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For background, see:
Part I | Tom Engelhardt: Reading the Imperial Press Back to Front •
Part II | Tom Englehardt: On Not Packing Your Bag and Heading Home When Things Go Wrong
By Nick Turse
Thursday 22 June 2006
.../... Now, four thousand words can come out in twenty-four hours. If I were religious, I would say I was possessed and the next question would be: Whose voice am I channeling? In fact, I know it's mine in some grim moment weirdly made for me. If I ever had two seconds to go back to writing fiction - because doing my novel, The Last Days of Publishing, was one of the quiet joys of my life - I might write about possession.
NT: How do you define what you do at Tomdispatch? Are you a news editor, a journalist, a commentator, or an Internet activist?
.../...NT: So is Tomdispatch providing a service to the country?
TE: When I interviewed Ann Wright, one of three State Department diplomats who resigned in protest as the invasion of Iraq rushed toward us - a brave act - I asked her what she thought her military and State Department careers and her anti-war activism had in common. "Service to America," she said. And here was the thing, I had written the word "service" next to the question beforehand. So I replied, "Hey, I knew you were going to say that," and I showed her. I've come to feel particular sympathy for many of the people you write about, Nick, in your Fallen Legion series, people in government or the military who thought they were serving their country and find themselves serving officials they can't bear, who have betrayed them and the country. In that sense, Tomdispatch has come to feel like my version of service to country.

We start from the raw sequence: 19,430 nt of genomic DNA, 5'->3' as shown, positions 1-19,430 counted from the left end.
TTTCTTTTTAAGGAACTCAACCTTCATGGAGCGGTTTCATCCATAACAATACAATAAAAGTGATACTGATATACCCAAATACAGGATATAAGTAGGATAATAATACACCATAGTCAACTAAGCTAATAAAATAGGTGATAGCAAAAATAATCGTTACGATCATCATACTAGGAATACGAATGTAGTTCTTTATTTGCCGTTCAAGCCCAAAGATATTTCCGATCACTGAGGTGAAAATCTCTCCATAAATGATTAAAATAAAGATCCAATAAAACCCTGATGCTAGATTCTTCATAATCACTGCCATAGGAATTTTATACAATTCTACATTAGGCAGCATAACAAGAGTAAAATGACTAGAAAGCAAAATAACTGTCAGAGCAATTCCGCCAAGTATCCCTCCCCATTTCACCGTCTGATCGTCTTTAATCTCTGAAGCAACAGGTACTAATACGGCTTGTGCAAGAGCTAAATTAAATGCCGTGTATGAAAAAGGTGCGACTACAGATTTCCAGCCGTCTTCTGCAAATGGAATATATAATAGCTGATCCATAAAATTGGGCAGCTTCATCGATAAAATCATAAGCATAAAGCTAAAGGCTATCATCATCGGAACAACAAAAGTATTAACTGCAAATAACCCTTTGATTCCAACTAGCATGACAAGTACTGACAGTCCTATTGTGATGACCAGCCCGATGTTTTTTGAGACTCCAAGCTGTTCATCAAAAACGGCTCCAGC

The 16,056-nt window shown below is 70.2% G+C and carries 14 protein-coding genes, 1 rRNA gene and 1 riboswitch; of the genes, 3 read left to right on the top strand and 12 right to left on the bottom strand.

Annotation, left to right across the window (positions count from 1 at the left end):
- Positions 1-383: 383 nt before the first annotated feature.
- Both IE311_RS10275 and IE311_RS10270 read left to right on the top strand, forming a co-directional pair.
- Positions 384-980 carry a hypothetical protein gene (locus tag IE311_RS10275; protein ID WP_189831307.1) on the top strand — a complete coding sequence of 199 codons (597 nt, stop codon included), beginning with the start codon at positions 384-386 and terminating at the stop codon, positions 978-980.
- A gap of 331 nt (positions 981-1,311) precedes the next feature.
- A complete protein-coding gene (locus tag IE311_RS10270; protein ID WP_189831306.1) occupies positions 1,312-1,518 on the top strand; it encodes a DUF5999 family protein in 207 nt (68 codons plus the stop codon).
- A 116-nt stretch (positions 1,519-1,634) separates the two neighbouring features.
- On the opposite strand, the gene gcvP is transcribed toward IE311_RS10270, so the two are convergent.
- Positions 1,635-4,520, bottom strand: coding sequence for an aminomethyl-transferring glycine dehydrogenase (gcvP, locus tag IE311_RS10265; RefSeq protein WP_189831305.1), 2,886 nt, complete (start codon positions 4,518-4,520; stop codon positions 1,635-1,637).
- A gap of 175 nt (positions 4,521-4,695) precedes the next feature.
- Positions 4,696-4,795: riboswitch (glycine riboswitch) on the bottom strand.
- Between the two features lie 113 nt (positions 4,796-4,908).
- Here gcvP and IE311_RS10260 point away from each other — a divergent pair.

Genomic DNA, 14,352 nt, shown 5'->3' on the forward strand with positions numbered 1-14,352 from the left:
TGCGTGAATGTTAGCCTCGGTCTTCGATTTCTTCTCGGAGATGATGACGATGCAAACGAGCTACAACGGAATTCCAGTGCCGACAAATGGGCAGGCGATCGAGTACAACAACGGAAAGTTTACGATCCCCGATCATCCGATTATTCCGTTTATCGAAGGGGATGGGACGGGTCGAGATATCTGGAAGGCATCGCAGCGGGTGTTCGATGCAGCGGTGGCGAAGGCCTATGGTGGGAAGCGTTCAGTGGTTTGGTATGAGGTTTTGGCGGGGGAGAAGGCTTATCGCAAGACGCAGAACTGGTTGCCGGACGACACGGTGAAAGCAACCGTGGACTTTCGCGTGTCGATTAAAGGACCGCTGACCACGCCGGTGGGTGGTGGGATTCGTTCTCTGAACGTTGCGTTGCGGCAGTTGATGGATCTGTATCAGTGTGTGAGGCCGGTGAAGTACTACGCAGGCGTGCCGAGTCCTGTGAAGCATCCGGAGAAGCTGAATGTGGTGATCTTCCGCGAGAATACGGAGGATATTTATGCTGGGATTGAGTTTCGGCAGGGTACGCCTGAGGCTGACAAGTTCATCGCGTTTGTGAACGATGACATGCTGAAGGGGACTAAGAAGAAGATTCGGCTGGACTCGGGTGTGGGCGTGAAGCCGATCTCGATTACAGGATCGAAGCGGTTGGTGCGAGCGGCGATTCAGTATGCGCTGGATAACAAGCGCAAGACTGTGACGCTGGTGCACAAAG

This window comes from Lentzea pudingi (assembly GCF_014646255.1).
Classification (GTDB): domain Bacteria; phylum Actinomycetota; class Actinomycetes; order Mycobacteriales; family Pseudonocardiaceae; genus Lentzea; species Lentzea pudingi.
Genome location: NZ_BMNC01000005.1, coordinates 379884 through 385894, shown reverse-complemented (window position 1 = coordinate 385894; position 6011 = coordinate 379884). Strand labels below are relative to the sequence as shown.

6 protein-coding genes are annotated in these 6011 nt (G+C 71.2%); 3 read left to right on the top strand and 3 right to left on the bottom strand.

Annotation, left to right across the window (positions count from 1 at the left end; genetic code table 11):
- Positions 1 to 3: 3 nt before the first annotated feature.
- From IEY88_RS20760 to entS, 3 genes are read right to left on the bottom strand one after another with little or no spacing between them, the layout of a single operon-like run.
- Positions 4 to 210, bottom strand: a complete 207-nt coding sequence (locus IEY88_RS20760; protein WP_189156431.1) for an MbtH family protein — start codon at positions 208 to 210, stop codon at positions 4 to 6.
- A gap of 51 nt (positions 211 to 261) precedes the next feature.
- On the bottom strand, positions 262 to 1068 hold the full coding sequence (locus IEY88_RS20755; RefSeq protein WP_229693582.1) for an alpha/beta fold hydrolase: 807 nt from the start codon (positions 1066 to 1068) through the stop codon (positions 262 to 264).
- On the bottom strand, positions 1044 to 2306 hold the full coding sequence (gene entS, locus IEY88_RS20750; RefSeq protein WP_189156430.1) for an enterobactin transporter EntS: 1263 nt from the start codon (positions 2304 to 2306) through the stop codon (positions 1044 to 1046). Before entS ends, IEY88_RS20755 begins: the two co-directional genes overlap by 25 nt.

.../... Officials like Cheney clearly think of the world in terms of energy flows. They think in terms of interlinked military bases and global military power. They've been thinking big, thinking strategically, connecting disparate countries. They look at Russia and, as old Cold Warriors, they think: Rollback. So they're considering Estonia, Ukraine, and Uzbekistan in the same frame. You read the press in this period, and you can find a piece about Estonia, another about Ukraine, and yet another about Uzbekistan, but not together. You can read a piece about Uzbekistan, about Afghanistan, about Iran, about Israel, about Iraq, about Turkey. But from mainstream American coverage generally, you would have no idea that those countries were near to, or related to each other, or that our leaders were thinking about them in the same breath and via sweeping geographic labels like "the arc of instability."
The press, in those first few years, was striking in not connecting the dots, even when reporting well on specific subjects. What I think Tomdispatch does best is to connect those dots. My hope is that, when you read a dispatch, it will provide a connect-the-dots framework so that the next little bits that wash over you, you'll be able to slot them into something larger, and say, oh, that makes a kind of sense.